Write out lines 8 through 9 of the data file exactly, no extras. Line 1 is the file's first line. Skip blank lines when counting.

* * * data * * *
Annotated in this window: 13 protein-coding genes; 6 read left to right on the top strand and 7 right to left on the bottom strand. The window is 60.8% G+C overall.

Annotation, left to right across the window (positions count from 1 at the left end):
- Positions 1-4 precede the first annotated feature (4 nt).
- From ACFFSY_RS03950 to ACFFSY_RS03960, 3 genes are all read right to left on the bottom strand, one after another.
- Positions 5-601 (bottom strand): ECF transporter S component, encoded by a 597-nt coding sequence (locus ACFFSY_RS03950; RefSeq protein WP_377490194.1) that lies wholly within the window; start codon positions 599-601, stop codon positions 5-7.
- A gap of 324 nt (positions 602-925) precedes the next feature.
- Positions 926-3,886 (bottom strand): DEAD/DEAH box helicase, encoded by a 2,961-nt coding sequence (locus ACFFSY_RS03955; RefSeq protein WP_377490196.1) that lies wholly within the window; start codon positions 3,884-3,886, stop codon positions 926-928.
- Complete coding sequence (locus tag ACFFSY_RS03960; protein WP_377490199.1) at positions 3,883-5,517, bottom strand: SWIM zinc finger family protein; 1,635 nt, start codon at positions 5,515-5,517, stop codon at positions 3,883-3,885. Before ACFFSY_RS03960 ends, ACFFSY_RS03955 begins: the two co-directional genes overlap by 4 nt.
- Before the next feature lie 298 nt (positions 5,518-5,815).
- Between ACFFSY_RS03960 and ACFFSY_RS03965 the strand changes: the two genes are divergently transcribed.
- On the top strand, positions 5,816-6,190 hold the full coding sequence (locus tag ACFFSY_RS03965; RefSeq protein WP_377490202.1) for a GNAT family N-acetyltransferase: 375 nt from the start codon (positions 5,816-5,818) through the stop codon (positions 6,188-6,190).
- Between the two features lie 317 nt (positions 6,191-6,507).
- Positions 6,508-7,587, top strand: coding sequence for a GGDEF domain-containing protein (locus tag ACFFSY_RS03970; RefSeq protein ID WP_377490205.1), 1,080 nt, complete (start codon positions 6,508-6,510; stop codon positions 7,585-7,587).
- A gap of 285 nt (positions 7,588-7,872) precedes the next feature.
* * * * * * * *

- Complete coding sequence (locus tag ACFFSY_RS03960; protein WP_377490199.1) at positions 3,883-5,517, bottom strand: SWIM zinc finger family protein; 1,635 nt, start codon at positions 5,515-5,517, stop codon at positions 3,883-3,885. Before ACFFSY_RS03960 ends, ACFFSY_RS03955 begins: the two co-directional genes overlap by 4 nt.
- Before the next feature lie 298 nt (positions 5,518-5,815).